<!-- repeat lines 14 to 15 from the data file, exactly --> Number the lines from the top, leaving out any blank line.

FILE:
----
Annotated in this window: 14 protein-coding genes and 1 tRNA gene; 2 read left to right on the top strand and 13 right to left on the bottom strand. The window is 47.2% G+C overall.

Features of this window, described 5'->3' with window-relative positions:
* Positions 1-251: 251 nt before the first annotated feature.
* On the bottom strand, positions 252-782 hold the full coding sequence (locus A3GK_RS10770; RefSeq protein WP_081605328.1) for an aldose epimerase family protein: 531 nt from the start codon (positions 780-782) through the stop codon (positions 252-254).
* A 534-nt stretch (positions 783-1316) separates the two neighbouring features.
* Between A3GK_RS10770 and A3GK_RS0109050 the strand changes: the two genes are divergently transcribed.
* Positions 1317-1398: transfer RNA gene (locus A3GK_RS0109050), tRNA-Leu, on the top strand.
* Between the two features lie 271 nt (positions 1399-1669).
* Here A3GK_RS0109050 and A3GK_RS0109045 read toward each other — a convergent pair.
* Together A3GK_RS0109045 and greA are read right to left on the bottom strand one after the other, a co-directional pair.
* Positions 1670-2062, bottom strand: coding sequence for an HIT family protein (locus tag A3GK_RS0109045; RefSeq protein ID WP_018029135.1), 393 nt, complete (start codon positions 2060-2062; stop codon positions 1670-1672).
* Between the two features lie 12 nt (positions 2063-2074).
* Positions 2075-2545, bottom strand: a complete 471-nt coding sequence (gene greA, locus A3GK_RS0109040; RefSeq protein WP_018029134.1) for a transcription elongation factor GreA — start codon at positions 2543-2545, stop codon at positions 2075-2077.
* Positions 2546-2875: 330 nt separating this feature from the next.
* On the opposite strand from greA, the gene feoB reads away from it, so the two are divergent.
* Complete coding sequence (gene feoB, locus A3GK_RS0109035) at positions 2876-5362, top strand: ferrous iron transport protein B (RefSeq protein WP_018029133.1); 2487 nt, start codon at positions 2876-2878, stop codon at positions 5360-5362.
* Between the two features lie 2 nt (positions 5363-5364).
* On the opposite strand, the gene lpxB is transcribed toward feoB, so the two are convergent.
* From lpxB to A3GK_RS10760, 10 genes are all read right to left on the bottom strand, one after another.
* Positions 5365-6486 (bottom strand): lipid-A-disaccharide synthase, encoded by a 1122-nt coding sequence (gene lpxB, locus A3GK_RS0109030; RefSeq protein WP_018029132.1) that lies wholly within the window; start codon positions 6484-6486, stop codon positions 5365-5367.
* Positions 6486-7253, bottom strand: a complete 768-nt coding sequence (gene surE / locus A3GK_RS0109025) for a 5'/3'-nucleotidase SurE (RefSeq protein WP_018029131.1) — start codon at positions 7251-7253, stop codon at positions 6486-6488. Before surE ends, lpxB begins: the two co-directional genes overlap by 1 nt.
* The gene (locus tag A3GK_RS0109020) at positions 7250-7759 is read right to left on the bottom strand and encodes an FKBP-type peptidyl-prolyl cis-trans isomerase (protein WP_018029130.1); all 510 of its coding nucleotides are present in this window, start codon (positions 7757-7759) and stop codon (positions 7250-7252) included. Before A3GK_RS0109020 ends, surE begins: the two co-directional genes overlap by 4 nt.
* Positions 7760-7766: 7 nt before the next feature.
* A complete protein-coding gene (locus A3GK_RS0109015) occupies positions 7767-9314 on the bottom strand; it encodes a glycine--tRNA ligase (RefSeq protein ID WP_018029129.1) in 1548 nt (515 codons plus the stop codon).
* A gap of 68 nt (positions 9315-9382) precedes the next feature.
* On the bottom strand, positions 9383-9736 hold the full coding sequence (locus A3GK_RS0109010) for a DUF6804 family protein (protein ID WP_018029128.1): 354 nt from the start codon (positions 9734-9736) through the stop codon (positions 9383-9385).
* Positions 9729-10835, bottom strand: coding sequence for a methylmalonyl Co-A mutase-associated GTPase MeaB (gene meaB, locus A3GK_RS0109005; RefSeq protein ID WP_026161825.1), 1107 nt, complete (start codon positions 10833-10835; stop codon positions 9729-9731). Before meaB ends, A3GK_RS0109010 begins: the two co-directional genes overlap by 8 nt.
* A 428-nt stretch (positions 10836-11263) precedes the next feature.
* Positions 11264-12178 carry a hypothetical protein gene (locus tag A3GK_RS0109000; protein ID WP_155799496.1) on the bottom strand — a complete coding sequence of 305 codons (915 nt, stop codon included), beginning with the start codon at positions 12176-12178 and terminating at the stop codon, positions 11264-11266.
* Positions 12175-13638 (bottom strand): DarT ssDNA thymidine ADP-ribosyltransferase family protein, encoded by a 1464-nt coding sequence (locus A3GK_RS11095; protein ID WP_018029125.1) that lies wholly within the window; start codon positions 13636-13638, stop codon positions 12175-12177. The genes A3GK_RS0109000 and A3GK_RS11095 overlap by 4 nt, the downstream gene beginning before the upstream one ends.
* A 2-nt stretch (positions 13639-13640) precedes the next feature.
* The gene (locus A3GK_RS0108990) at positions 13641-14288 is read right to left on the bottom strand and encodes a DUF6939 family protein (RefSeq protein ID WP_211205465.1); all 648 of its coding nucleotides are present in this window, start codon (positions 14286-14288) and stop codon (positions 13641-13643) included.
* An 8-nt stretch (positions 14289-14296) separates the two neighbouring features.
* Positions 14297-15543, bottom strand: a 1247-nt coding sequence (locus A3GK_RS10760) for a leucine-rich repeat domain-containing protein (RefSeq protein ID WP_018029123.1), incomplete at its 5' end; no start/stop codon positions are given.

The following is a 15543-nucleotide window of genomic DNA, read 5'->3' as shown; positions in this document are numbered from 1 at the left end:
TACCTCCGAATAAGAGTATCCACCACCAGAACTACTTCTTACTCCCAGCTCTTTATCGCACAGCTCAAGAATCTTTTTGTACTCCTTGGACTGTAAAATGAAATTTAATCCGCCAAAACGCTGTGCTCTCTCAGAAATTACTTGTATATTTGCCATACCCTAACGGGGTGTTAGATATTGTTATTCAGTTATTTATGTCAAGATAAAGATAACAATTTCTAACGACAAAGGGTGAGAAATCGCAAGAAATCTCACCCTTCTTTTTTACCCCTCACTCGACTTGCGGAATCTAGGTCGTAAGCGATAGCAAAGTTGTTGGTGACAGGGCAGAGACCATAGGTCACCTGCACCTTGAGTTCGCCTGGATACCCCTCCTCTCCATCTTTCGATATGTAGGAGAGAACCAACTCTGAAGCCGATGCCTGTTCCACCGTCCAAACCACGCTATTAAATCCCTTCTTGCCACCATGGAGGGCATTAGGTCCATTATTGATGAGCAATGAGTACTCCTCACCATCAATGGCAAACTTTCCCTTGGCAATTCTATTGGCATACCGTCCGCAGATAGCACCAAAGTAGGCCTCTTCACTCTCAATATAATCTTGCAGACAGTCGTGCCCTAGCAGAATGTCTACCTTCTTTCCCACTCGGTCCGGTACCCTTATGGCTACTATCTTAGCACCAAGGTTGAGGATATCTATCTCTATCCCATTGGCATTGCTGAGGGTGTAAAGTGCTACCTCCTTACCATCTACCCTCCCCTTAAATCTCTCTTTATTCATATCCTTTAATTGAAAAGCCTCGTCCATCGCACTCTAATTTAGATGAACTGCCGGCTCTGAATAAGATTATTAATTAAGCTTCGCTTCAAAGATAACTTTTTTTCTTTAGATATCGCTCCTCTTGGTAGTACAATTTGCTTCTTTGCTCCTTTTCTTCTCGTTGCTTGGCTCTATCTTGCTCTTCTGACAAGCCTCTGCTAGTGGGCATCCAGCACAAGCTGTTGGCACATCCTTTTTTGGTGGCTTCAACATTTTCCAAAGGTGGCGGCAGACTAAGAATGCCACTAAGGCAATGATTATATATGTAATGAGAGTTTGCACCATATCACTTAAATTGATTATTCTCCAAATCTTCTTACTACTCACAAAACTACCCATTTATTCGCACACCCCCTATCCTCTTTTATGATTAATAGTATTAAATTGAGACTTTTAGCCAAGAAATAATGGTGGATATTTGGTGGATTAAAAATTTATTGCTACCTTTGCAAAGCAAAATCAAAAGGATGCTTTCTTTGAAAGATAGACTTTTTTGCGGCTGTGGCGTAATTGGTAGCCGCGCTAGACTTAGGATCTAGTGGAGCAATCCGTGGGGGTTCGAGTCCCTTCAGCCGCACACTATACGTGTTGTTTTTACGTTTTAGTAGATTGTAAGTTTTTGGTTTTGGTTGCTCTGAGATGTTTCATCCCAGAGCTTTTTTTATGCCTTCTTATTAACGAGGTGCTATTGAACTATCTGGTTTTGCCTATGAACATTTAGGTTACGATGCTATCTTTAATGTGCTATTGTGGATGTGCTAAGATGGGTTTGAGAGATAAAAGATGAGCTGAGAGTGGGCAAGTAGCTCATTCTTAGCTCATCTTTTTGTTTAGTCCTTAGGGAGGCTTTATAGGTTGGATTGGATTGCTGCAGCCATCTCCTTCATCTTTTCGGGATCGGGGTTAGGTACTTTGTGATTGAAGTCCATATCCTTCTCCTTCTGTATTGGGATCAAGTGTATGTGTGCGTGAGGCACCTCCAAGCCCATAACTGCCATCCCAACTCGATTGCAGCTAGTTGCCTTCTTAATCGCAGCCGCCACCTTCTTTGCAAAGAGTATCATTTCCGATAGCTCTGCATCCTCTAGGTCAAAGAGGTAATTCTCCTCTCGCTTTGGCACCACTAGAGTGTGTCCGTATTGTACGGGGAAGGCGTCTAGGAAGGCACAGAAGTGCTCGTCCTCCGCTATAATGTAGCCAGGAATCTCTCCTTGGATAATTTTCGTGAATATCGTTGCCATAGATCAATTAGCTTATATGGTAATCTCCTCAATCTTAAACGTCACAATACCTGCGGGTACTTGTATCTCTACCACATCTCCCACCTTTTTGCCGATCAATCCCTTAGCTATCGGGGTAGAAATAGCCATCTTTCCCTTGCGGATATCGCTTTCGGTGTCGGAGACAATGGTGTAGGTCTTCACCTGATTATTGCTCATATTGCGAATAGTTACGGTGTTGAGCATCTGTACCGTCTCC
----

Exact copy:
* Positions 2546-2875: 330 nt separating this feature from the next.
* On the opposite strand from greA, the gene feoB reads away from it, so the two are divergent.